In The Politics of Autism, I write about misperceptions of people on the spectrum:
Some may confuse autism with intellectual disability and subject their autistic students to what President Bush called the soft bigotry of low expectations. Others may believe in the “Rain Man” myth of savant abilities and conclude that poor performance on a math test can only mean laziness or defiance.
The same holds true in the working world. Michael Bernick at Forbes:
David Platzer is an anthropologist of autism employment (profiled earlier this year) who is deeply involved in trying to create new employment opportunities for adults on the autism spectrum. Platzer explains:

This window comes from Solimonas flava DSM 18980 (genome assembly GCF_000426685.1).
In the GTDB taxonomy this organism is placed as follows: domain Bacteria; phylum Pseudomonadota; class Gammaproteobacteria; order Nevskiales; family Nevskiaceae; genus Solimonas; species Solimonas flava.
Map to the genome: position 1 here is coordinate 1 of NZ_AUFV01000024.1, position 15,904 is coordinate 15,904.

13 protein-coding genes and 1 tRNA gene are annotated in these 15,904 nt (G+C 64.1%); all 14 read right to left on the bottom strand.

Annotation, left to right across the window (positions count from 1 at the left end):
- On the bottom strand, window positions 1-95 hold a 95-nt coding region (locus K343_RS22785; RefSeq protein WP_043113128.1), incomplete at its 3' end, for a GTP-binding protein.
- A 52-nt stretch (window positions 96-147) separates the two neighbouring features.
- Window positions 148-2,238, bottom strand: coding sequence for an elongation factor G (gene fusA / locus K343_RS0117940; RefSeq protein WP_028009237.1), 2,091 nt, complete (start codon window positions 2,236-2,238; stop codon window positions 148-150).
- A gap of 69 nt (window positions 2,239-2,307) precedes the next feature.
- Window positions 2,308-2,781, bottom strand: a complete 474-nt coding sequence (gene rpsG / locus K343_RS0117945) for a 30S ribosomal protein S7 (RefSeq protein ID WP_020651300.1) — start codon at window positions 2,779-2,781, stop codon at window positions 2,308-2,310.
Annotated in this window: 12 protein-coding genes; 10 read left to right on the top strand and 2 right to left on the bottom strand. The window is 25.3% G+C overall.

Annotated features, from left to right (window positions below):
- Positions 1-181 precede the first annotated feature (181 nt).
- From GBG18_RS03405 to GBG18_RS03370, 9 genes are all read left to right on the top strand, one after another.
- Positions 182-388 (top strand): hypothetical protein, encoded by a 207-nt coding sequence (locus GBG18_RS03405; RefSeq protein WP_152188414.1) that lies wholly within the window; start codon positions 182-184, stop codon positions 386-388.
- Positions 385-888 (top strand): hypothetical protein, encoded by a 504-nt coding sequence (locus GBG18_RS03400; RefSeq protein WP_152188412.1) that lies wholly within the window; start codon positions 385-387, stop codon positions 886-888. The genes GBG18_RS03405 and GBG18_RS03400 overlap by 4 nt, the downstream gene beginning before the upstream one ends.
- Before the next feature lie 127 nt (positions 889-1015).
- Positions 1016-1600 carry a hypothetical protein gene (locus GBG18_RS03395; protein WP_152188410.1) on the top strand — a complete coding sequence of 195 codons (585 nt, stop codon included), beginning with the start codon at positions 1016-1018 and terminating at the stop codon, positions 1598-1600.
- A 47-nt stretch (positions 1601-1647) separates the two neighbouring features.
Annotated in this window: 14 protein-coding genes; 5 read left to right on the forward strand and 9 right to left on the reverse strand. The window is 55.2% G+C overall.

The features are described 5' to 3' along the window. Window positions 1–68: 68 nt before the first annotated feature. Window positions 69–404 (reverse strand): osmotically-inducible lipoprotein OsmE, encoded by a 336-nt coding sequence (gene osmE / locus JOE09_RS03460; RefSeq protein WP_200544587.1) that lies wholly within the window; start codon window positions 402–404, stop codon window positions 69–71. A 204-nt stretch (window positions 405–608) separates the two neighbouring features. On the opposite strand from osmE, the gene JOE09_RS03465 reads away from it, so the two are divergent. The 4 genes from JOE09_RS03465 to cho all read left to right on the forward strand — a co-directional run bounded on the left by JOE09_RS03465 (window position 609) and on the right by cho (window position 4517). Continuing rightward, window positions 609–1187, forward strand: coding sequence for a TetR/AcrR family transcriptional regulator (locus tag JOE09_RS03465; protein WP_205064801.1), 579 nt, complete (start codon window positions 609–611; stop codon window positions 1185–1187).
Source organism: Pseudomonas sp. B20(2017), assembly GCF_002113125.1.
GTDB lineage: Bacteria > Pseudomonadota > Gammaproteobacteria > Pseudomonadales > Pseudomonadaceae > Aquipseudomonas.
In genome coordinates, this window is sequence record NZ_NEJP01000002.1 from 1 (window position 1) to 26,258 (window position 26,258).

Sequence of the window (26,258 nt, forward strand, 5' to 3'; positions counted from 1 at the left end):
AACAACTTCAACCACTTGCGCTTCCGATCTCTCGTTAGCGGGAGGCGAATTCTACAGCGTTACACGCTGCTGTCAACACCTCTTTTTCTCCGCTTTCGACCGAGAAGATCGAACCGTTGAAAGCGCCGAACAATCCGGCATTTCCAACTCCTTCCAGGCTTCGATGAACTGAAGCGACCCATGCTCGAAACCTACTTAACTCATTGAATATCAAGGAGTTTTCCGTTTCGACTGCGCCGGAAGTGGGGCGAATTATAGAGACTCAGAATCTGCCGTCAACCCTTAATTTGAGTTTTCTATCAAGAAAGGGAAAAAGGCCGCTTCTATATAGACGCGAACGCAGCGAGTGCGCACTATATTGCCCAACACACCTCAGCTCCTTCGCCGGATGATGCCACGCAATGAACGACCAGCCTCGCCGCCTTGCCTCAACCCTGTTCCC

"Pervasive popular culture representations of autism as entailing savant or savant-like skills, such as Atypical and The Good Doctor, can create real problems for those of us working to promote employment for folks across the autism spectrum. When employers or potential employers equate autism with genius and mild social eccentricity, they are not adequately prepared for the patience and dedication that working with a broader autistic population often entails. In many ways, the representations of autism we see in Hollywood are actually setting the community up for failure. And this is especially so for those who experience more significant challenges."
Platzer is spot on. In 2017, autism employment initiatives throughout the country have continued to grow in autism-focused small businesses, autism self-employment and internet-based creative collectives, and autism-targeted hiring efforts in major companies. But it has been a slow process this past year, in part as the reality of autism employment has conflicted with the idealized versions held by company officials.